Uncertainty and Behavior: Hurricane Hazards in Horry County, South Carolina
Advisor: Dr. Susan L. Cutter
In light of the increasing vulnerability of coastal communities and the evolving nature of risk judgments of individuals residing in these communities this dissertation investigates the link between hurricane forecast information and the evacuation behavior of residents. Horry County, South Carolina serves as the study area for the research, selected based on the availability of a longitudinal sample of individual evacuation behavior associated with Hurricanes Bertha, Fran, Bonnie, and Floyd.
Four research questions guide the study to explore the relationship between forecast information, sources of that information, the style of that communication and behavior, actual and intended: 1.) What is the nature of the relationship between storm and forecast characteristics and evacuation behavior? 2.) Does the perceived credibility of the source of forecast information influence evacuation behavior? 3.) How does communication style influence evacuation behavior? and 4.) What factors help to explain the decision to evacuate? Three data sources are required to answer these research questions, the longitudinal series of evacuation behavior surveys, hurricane forecast information, and a survey of hurricane forecast information.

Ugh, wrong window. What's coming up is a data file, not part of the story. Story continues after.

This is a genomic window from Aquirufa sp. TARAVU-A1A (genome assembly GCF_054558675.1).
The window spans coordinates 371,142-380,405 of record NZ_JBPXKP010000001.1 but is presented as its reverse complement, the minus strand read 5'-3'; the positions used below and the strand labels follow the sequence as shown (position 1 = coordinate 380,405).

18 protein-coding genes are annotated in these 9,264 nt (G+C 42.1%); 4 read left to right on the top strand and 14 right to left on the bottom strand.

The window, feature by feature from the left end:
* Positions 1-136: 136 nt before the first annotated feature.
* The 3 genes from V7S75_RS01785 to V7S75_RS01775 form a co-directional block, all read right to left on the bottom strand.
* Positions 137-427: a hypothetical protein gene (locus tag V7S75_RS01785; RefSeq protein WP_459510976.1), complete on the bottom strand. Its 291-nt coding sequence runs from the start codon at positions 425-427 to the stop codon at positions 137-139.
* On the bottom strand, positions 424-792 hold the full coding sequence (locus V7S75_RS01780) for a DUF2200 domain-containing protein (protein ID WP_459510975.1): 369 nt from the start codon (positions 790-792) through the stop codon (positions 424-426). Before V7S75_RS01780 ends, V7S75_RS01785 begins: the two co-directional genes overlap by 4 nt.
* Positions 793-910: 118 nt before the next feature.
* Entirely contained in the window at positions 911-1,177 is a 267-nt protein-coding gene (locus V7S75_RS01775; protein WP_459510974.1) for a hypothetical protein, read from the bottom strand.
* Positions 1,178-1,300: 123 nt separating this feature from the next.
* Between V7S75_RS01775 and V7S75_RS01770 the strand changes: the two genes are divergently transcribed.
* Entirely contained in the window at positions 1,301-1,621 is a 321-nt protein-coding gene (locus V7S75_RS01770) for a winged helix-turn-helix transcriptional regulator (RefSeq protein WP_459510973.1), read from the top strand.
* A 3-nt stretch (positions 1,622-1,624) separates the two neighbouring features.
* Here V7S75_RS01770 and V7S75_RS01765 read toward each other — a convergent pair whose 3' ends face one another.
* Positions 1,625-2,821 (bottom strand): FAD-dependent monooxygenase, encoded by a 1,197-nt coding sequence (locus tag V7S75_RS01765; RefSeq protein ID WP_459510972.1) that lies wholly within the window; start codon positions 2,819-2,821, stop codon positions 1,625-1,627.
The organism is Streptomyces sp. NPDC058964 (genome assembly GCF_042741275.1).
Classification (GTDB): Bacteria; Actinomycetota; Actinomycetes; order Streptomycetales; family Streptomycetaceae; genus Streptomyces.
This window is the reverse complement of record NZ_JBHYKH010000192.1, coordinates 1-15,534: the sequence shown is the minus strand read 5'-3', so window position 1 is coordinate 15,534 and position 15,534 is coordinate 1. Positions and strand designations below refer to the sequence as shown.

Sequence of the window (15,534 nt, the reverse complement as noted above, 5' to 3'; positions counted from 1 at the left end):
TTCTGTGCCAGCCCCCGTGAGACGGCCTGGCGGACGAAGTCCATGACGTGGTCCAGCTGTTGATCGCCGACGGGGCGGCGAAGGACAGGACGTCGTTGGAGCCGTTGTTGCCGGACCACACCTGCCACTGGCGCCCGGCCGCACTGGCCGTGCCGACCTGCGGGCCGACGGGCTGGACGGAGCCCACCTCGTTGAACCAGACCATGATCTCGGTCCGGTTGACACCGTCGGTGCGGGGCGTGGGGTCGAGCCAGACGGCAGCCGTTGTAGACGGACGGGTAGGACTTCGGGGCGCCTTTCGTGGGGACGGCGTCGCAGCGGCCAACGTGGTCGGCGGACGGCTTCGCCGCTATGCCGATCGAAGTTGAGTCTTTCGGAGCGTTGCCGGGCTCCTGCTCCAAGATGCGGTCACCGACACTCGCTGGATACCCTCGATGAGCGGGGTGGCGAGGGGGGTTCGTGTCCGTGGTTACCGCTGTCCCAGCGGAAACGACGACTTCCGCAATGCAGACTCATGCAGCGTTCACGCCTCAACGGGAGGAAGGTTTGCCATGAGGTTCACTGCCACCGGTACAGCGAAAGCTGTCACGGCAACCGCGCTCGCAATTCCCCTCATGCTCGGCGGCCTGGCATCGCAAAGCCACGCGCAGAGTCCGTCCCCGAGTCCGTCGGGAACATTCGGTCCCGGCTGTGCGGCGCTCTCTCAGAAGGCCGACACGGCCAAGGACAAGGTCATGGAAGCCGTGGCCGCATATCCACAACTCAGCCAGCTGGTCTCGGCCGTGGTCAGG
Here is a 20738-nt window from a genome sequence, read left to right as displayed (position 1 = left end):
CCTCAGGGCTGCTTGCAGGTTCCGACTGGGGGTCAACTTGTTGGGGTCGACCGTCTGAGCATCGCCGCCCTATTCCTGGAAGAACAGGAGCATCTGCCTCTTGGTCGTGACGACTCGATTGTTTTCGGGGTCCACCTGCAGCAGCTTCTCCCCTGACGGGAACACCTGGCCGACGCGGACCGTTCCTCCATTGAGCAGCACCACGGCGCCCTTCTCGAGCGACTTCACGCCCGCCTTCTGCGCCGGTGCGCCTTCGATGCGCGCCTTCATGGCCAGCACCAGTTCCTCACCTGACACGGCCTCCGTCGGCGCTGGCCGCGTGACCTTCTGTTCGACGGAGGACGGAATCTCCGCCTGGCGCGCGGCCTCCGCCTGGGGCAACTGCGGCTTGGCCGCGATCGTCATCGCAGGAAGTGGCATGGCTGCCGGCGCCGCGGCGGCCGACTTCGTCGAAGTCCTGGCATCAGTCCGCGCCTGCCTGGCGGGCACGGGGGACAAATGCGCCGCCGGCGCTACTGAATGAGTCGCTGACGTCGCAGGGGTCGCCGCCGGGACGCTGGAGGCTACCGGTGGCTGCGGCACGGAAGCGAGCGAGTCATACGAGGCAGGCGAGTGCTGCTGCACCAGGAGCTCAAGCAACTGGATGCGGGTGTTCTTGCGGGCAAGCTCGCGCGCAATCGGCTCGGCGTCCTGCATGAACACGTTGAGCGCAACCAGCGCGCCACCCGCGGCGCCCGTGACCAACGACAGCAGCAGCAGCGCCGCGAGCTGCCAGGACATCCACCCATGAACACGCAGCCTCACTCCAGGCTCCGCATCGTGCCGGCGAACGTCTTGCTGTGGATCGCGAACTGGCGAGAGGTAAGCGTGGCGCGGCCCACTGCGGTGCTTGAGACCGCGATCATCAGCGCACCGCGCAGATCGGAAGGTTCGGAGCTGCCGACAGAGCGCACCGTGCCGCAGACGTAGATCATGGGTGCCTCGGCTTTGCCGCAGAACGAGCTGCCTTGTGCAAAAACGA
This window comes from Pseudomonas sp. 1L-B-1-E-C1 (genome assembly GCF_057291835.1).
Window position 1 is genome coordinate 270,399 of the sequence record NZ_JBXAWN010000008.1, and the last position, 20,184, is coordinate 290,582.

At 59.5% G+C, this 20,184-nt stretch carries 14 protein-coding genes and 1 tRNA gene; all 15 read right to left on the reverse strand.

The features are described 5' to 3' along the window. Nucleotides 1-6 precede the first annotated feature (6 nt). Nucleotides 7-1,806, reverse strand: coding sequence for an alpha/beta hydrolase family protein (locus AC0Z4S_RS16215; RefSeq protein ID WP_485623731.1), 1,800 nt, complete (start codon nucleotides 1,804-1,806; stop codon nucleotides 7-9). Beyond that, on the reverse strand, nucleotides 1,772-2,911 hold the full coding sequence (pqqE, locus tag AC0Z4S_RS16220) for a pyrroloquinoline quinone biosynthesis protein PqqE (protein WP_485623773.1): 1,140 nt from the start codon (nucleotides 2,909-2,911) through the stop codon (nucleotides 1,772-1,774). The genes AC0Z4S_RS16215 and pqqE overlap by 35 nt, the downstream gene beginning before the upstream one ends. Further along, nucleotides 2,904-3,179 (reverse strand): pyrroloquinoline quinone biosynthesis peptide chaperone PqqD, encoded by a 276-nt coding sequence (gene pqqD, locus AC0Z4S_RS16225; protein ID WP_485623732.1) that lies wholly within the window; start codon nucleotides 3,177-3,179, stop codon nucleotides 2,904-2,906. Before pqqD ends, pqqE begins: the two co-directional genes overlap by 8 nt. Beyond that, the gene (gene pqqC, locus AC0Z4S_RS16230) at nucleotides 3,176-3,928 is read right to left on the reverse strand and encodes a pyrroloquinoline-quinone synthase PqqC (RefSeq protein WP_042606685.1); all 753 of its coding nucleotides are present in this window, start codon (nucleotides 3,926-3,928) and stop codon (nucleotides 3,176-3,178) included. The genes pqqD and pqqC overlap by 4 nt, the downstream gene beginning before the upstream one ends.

This study documents and models the complexities in evacuation behavior. It confirms several key observations made in previous research and furthers our understanding of those findings by tracing the behavior of individuals through time. The influences of storm intensity on behavior, the role of past experience, and lack of trust in public officials are all confirmed here. The anticipated influence of forecast error was not detected in the study sample. The source of forecast information was not effective in differentiating evacuation participants from those choosing to remain in their homes. The style of communication was found to influence the intended behavior of individuals. While the sample size diminishes the statistical significance of the findings, it does not diminish the significance of their implications. Findings document the emergence of a hurricane-culture within the study sample that may or may not exist in the general population. These residents have developed clear and accurate coping mechanisms in response to the repeat threat posed by hurricanes. This culture is seen most clearly in the way residents cope with the uncertainty in forecasts and their assessment of each storm individually, crying-wolf syndrome does not impact the evacuation decision of these Horry County residents.